Our lives are culminate outcomes of the events we have experienced and the ways those events have shaped us and driven us, charted our lives.
At any given point in our lives, multiple events are unfolding simultaneously.
Beyond the scope of our conscious awareness of what is happening in our lives and how we are affected, events across all interconnected scales of family, community, culture, and economy are unfolding in relationship with the environments we live in.
Panarchy and the Human Stress Response
Assumption: There is no clean slate, no neutral state. Prior, even, to the moment we are born, we are having experiences and processing information about our environments, and our bodies are reacting to motivations to seek basic necessities for living and to threats or injuries we experience or perceive within our environment, and – as we grow – our relationships.
In the human stress response, one condition or response catalyzes subsequent reactions and conditions. Biological stress responses unfold in a causal sequence of activities occurring within our sympathetic and parasympathetic nervous systems, and our psychological responses to fear and stress conduct themselves similarly, with one state of cognition and perception stimulating a qualitative and functional shift in the operations of stress-affected psychological, cognitive, and emotional states. You can see this process of cascading reactions in responses to fear-producing events or stimuli, the senses and faculties of psychological interpretation perceive a threat, and this provokes a release of stress hormones such as adrenaline and cortisol and shifts activity in the brain from the prefrontal cortex, areas of which govern language production, and reasoning, among other things.
In a model of human psychological health and resilience in the sense of the human psychological and experiential system being able to maintain consistent adequate function to stay healthy within one’s life, events which stimulate a stress response present disturbances to resilience in the sense that they disrupt or change function, catalyzing both immediate and protracted processes of adaptation to the stressor. If the human psychological and experiential system does not have the resources (material, external resources which may support problem solving, and internal resources of skills, learning, and psychological-emotional-spiritual factors such as hope, motivation, and positive creativity) to support adaptation, the resilience of the system breaks down in the form of reduced self-directed functionality in the actions and relationships which maintain and contribute to continued functionality of the existing ecosystems of our lives and realities.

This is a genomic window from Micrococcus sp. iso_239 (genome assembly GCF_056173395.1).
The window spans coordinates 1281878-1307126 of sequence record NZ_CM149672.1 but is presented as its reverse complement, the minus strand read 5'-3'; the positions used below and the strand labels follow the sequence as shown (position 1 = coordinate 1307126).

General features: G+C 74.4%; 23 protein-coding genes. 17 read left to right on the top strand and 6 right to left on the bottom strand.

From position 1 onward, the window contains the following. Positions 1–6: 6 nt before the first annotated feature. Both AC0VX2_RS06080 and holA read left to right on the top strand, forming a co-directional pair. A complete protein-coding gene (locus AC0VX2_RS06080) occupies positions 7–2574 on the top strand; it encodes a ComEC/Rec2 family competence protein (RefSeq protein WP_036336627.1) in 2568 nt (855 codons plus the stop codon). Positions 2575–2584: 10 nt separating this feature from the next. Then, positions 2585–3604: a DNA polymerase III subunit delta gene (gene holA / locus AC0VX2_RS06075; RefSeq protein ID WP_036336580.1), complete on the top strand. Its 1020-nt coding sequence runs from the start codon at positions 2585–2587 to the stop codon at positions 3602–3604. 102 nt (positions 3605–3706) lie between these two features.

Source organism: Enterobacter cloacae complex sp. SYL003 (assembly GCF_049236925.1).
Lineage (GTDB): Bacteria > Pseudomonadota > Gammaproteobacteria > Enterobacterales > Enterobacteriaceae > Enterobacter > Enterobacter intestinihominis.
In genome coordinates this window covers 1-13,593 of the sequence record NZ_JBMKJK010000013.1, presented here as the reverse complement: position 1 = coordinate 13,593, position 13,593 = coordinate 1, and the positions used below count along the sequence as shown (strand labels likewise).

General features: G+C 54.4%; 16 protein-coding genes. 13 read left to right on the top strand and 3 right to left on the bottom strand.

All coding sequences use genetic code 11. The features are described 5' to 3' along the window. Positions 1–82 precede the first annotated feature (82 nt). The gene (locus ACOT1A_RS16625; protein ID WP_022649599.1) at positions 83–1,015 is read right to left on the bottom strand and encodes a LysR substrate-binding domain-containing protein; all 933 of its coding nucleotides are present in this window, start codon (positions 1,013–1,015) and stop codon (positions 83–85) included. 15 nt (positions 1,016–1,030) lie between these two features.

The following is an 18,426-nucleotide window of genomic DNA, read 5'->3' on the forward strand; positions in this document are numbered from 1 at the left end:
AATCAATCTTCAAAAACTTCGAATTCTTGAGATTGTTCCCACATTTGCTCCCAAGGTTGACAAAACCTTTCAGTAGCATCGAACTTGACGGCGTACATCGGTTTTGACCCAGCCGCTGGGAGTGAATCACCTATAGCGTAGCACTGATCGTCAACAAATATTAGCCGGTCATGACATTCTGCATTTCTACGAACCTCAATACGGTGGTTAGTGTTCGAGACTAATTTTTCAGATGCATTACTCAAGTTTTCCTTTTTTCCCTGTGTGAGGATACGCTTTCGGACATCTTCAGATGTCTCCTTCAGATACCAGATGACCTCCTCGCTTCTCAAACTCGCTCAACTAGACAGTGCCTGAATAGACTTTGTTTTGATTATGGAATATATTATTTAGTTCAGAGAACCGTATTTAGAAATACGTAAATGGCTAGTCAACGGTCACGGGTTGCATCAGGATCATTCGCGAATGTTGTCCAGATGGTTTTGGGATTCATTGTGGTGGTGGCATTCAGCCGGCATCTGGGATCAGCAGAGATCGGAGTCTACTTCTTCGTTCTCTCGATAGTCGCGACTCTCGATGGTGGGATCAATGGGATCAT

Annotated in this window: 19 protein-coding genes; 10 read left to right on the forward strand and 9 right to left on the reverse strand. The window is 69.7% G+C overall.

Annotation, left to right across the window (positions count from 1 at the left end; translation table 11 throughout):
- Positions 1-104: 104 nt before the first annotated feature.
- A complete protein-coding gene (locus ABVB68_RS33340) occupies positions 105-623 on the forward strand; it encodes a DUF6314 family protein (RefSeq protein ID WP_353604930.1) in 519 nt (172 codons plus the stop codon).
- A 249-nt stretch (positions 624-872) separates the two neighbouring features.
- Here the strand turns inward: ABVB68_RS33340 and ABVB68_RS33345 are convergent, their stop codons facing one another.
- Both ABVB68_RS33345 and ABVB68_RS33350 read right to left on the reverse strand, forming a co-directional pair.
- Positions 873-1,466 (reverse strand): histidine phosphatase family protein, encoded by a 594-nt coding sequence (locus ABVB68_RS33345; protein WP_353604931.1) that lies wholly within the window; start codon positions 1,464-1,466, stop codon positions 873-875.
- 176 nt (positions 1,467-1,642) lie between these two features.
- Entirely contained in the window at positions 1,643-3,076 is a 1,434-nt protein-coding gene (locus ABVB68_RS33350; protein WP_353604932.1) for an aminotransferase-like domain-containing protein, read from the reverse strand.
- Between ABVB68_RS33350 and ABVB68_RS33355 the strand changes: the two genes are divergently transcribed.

The stress response is variable, depending on the stressor and the individual experiencing stress. Biological stress responses are both innate and learned – meaning that we are all born equipped with mechanisms of perception and response that arose within our human species to help us to stay alive, to recognize threat and to respond in ways that may keep us from experiencing harm. We learn, throughout our lives, what fear is and what to be afraid of and what to do when we’re afraid. There is increasing evidence that we may hold fears that our ancestors felt, that fearful knowledge is encoded in our DNA, a whispered message of what to be scared of from those who came before us.
Stress responses in our body are also stimulated by our instinct to seek the things that are beneficial to our continued living and reproduction – food, sex, opportunities to increase access to food and sex within our social ecological systems. Positive stress – like excitement, desire, motivation, and reward – are sometimes referred to as Eustress, from the Greek prefix Eu – meaning good.